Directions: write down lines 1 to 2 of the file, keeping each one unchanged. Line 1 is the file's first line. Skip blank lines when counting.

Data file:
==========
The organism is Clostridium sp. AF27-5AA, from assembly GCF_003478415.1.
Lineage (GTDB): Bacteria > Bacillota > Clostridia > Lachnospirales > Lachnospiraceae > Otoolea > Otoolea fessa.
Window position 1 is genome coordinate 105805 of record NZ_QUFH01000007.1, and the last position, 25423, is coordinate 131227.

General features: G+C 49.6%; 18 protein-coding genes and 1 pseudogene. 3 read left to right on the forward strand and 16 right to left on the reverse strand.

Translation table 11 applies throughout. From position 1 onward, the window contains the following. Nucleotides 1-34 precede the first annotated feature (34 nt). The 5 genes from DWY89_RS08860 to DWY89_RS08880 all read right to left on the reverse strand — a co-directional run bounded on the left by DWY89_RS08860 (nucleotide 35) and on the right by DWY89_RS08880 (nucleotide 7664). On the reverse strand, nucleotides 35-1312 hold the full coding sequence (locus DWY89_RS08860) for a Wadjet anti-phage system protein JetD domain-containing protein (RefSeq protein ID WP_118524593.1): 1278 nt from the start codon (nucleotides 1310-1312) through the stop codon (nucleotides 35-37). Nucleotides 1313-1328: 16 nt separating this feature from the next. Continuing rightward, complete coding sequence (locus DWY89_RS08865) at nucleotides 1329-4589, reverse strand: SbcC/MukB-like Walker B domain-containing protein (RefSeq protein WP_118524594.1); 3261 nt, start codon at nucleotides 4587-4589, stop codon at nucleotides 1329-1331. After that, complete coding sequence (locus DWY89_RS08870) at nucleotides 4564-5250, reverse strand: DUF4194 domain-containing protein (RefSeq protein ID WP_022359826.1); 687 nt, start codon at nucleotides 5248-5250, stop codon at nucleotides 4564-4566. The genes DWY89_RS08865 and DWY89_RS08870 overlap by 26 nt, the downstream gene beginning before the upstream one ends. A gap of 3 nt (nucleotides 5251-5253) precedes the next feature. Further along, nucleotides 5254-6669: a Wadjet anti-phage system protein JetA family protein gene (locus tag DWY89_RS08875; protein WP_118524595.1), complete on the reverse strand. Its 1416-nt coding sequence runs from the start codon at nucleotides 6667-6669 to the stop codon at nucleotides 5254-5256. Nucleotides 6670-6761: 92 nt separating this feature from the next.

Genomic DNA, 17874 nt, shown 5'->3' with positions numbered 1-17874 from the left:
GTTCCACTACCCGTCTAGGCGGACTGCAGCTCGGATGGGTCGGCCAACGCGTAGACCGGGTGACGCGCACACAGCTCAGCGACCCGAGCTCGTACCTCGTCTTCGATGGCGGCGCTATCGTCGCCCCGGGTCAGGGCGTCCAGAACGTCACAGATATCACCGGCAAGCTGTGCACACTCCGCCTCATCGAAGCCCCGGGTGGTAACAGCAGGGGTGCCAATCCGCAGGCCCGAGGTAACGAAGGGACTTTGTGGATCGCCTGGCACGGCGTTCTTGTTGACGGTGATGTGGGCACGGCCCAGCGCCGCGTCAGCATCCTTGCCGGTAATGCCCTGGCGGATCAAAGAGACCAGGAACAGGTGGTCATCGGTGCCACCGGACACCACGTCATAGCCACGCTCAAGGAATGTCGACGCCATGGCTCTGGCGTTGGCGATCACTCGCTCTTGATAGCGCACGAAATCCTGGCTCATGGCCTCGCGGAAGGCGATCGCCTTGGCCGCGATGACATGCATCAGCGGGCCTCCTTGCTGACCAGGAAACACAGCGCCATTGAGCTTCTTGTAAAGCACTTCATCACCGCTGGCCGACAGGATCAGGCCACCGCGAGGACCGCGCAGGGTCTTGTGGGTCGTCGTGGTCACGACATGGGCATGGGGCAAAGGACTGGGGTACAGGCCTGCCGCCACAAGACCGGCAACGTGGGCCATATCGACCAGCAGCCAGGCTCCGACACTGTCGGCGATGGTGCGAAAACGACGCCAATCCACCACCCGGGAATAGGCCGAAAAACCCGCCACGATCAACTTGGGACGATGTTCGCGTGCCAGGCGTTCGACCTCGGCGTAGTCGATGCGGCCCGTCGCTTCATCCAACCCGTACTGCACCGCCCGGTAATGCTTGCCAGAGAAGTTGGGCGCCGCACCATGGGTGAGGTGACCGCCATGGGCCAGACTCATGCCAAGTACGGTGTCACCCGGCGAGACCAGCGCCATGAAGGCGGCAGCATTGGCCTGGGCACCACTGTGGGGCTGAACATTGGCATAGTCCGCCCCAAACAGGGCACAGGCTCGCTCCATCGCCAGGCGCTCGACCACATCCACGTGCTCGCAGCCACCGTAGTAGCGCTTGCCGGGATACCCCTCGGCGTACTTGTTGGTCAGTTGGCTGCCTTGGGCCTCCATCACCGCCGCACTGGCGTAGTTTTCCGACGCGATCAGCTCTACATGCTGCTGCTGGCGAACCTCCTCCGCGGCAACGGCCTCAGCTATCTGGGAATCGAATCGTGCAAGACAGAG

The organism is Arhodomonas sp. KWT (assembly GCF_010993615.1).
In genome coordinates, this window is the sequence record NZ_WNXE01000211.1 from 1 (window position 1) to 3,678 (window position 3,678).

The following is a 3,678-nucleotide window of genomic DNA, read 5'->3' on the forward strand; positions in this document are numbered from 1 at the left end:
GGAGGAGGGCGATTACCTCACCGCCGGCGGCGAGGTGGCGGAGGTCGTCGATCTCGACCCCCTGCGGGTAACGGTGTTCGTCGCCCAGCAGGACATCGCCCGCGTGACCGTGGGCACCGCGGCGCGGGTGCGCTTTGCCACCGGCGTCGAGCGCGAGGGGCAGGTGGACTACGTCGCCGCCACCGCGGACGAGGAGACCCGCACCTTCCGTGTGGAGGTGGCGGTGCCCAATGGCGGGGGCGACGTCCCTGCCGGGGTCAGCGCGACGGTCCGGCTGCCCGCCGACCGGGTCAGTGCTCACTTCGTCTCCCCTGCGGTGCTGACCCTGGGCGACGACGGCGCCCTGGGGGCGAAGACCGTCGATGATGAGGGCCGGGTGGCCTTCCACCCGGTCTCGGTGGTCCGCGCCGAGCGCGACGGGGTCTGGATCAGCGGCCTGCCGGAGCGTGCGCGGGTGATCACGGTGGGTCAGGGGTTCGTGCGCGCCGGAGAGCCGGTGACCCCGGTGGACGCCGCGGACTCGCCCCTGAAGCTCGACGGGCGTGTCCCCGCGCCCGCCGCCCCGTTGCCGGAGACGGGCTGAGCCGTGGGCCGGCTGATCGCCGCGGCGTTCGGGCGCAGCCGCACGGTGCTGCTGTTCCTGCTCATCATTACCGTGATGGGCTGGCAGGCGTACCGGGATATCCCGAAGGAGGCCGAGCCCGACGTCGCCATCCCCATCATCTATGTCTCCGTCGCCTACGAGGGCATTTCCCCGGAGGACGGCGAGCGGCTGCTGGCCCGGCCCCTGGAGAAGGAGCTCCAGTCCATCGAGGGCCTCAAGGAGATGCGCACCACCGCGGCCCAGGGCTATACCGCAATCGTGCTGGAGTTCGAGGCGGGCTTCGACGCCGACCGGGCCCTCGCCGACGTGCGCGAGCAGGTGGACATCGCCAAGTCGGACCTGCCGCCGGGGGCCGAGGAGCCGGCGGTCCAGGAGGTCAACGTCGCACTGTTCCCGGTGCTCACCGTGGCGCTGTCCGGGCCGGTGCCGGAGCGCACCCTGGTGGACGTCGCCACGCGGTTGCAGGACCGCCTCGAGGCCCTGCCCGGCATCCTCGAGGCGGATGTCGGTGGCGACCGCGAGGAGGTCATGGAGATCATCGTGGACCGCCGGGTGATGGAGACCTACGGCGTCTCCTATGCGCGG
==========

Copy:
The organism is Clostridium sp. AF27-5AA, from assembly GCF_003478415.1.
Lineage (GTDB): Bacteria > Bacillota > Clostridia > Lachnospirales > Lachnospiraceae > Otoolea > Otoolea fessa.